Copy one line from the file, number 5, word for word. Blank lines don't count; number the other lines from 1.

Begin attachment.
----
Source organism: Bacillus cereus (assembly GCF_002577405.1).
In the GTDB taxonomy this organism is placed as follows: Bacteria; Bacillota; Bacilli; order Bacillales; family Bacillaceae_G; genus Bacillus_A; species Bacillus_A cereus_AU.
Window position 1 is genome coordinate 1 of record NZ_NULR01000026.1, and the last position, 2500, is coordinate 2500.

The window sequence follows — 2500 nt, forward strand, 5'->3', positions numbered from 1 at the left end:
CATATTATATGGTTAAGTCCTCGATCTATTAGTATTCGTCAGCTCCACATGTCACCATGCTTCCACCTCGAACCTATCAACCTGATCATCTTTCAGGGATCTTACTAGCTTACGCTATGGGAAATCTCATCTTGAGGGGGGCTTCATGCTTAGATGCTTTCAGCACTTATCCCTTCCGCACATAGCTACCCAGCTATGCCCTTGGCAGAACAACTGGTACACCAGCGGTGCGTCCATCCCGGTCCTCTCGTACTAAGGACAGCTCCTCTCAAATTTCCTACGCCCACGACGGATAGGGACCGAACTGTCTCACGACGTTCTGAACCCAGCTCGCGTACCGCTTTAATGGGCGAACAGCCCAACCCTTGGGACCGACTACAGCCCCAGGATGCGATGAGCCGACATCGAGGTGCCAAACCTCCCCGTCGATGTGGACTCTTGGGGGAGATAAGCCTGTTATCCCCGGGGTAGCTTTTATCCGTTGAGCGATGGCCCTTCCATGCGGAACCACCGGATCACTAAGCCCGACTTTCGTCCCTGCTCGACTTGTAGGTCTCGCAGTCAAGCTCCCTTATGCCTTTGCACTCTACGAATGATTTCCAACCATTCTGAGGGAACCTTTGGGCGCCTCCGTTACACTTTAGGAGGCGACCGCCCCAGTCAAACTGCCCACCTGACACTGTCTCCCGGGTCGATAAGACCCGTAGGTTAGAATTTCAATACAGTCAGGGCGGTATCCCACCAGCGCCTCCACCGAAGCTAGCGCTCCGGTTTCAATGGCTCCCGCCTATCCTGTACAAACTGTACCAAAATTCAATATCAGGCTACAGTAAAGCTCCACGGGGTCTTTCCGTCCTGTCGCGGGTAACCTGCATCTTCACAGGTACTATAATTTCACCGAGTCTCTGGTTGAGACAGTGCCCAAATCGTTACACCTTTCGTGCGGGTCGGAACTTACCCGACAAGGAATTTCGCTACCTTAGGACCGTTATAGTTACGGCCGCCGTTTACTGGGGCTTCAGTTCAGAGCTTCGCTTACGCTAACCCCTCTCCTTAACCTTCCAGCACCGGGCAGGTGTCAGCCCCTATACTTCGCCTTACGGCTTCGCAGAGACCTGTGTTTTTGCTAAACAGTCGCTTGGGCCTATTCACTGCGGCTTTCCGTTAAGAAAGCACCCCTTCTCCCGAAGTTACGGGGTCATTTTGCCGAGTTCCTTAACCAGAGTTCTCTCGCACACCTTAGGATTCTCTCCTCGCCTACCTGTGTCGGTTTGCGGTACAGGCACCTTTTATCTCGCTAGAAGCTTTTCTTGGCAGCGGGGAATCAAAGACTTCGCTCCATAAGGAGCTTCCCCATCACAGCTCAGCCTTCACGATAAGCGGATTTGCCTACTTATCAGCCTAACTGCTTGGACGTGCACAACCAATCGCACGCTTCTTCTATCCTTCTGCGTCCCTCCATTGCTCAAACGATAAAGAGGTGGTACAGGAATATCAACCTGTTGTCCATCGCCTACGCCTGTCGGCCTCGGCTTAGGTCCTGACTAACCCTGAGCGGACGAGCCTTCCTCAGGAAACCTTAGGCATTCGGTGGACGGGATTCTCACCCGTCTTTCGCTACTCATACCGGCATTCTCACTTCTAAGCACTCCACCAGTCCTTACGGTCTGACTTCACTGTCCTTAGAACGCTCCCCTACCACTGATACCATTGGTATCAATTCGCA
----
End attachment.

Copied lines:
CATATTATATGGTTAAGTCCTCGATCTATTAGTATTCGTCAGCTCCACATGTCACCATGCTTCCACCTCGAACCTATCAACCTGATCATCTTTCAGGGATCTTACTAGCTTACGCTATGGGAAATCTCATCTTGAGGGGGGCTTCATGCTTAGATGCTTTCAGCACTTATCCCTTCCGCACATAGCTACCCAGCTATGCCCTTGGCAGAACAACTGGTACACCAGCGGTGCGTCCATCCCGGTCCTCTCGTACTAAGGACAGCTCCTCTCAAATTTCCTACGCCCACGACGGATAGGGACCGAACTGTCTCACGACGTTCTGAACCCAGCTCGCGTACCGCTTTAATGGGCGAACAGCCCAACCCTTGGGACCGACTACAGCCCCAGGATGCGATGAGCCGACATCGAGGTGCCAAACCTCCCCGTCGATGTGGACTCTTGGGGGAGATAAGCCTGTTATCCCCGGGGTAGCTTTTATCCGTTGAGCGATGGCCCTTCCATGCGGAACCACCGGATCACTAAGCCCGACTTTCGTCCCTGCTCGACTTGTAGGTCTCGCAGTCAAGCTCCCTTATGCCTTTGCACTCTACGAATGATTTCCAACCATTCTGAGGGAACCTTTGGGCGCCTCCGTTACACTTTAGGAGGCGACCGCCCCAGTCAAACTGCCCACCTGACACTGTCTCCCGGGTCGATAAGACCCGTAGGTTAGAATTTCAATACAGTCAGGGCGGTATCCCACCAGCGCCTCCACCGAAGCTAGCGCTCCGGTTTCAATGGCTCCCGCCTATCCTGTACAAACTGTACCAAAATTCAATATCAGGCTACAGTAAAGCTCCACGGGGTCTTTCCGTCCTGTCGCGGGTAACCTGCATCTTCACAGGTACTATAATTTCACCGAGTCTCTGGTTGAGACAGTGCCCAAATCGTTACACCTTTCGTGCGGGTCGGAACTTACCCGACAAGGAATTTCGCTACCTTAGGACCGTTATAGTTACGGCCGCCGTTTACTGGGGCTTCAGTTCAGAGCTTCGCTTACGCTAACCCCTCTCCTTAACCTTCCAGCACCGGGCAGGTGTCAGCCCCTATACTTCGCCTTACGGCTTCGCAGAGACCTGTGTTTTTGCTAAACAGTCGCTTGGGCCTATTCACTGCGGCTTTCCGTTAAGAAAGCACCCCTTCTCCCGAAGTTACGGGGTCATTTTGCCGAGTTCCTTAACCAGAGTTCTCTCGCACACCTTAGGATTCTCTCCTCGCCTACCTGTGTCGGTTTGCGGTACAGGCACCTTTTATCTCGCTAGAAGCTTTTCTTGGCAGCGGGGAATCAAAGACTTCGCTCCATAAGGAGCTTCCCCATCACAGCTCAGCCTTCACGATAAGCGGATTTGCCTACTTATCAGCCTAACTGCTTGGACGTGCACAACCAATCGCACGCTTCTTCTATCCTTCTGCGTCCCTCCATTGCTCAAACGATAAAGAGGTGGTACAGGAATATCAACCTGTTGTCCATCGCCTACGCCTGTCGGCCTCGGCTTAGGTCCTGACTAACCCTGAGCGGACGAGCCTTCCTCAGGAAACCTTAGGCATTCGGTGGACGGGATTCTCACCCGTCTTTCGCTACTCATACCGGCATTCTCACTTCTAAGCACTCCACCAGTCCTTACGGTCTGACTTCACTGTCCTTAGAACGCTCCCCTACCACTGATACCATTGGTATCAATTCGCA